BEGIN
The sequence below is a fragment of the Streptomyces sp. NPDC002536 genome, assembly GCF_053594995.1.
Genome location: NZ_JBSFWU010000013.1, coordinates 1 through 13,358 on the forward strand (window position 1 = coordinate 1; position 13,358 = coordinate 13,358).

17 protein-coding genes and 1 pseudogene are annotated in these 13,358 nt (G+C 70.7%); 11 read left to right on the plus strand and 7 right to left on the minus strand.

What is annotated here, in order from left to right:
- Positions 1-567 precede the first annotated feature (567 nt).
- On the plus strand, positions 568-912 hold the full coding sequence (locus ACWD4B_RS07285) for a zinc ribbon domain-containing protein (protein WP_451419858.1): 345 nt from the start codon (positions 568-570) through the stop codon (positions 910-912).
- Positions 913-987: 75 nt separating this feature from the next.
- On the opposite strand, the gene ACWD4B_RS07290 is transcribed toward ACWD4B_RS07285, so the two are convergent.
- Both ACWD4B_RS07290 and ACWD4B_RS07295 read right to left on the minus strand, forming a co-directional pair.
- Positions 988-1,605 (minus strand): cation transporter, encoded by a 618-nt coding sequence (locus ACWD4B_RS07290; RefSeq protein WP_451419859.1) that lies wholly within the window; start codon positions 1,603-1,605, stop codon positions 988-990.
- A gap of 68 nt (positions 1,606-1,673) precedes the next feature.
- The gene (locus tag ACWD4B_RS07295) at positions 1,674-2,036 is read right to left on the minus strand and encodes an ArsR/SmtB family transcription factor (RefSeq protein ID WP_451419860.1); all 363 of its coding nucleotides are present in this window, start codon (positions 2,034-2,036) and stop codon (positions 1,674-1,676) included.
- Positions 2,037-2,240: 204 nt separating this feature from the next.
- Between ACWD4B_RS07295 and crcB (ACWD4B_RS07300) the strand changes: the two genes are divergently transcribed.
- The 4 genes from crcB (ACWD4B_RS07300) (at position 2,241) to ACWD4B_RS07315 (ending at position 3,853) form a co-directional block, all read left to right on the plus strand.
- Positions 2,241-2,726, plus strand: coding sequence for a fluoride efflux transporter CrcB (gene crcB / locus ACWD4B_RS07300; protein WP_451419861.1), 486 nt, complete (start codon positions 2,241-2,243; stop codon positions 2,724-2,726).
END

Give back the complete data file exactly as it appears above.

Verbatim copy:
The sequence below is a fragment of the Streptomyces sp. NPDC002536 genome, assembly GCF_053594995.1.
Genome location: NZ_JBSFWU010000013.1, coordinates 1 through 13,358 on the forward strand (window position 1 = coordinate 1; position 13,358 = coordinate 13,358).

17 protein-coding genes and 1 pseudogene are annotated in these 13,358 nt (G+C 70.7%); 11 read left to right on the plus strand and 7 right to left on the minus strand.

What is annotated here, in order from left to right:
- Positions 1-567 precede the first annotated feature (567 nt).
- On the plus strand, positions 568-912 hold the full coding sequence (locus ACWD4B_RS07285) for a zinc ribbon domain-containing protein (protein WP_451419858.1): 345 nt from the start codon (positions 568-570) through the stop codon (positions 910-912).
- Positions 913-987: 75 nt separating this feature from the next.
- On the opposite strand, the gene ACWD4B_RS07290 is transcribed toward ACWD4B_RS07285, so the two are convergent.
- Both ACWD4B_RS07290 and ACWD4B_RS07295 read right to left on the minus strand, forming a co-directional pair.
- Positions 988-1,605 (minus strand): cation transporter, encoded by a 618-nt coding sequence (locus ACWD4B_RS07290; RefSeq protein WP_451419859.1) that lies wholly within the window; start codon positions 1,603-1,605, stop codon positions 988-990.
- A gap of 68 nt (positions 1,606-1,673) precedes the next feature.
- The gene (locus tag ACWD4B_RS07295) at positions 1,674-2,036 is read right to left on the minus strand and encodes an ArsR/SmtB family transcription factor (RefSeq protein ID WP_451419860.1); all 363 of its coding nucleotides are present in this window, start codon (positions 2,034-2,036) and stop codon (positions 1,674-1,676) included.
- Positions 2,037-2,240: 204 nt separating this feature from the next.
- Between ACWD4B_RS07295 and crcB (ACWD4B_RS07300) the strand changes: the two genes are divergently transcribed.
- The 4 genes from crcB (ACWD4B_RS07300) (at position 2,241) to ACWD4B_RS07315 (ending at position 3,853) form a co-directional block, all read left to right on the plus strand.
- Positions 2,241-2,726, plus strand: coding sequence for a fluoride efflux transporter CrcB (gene crcB / locus ACWD4B_RS07300; protein WP_451419861.1), 486 nt, complete (start codon positions 2,241-2,243; stop codon positions 2,724-2,726).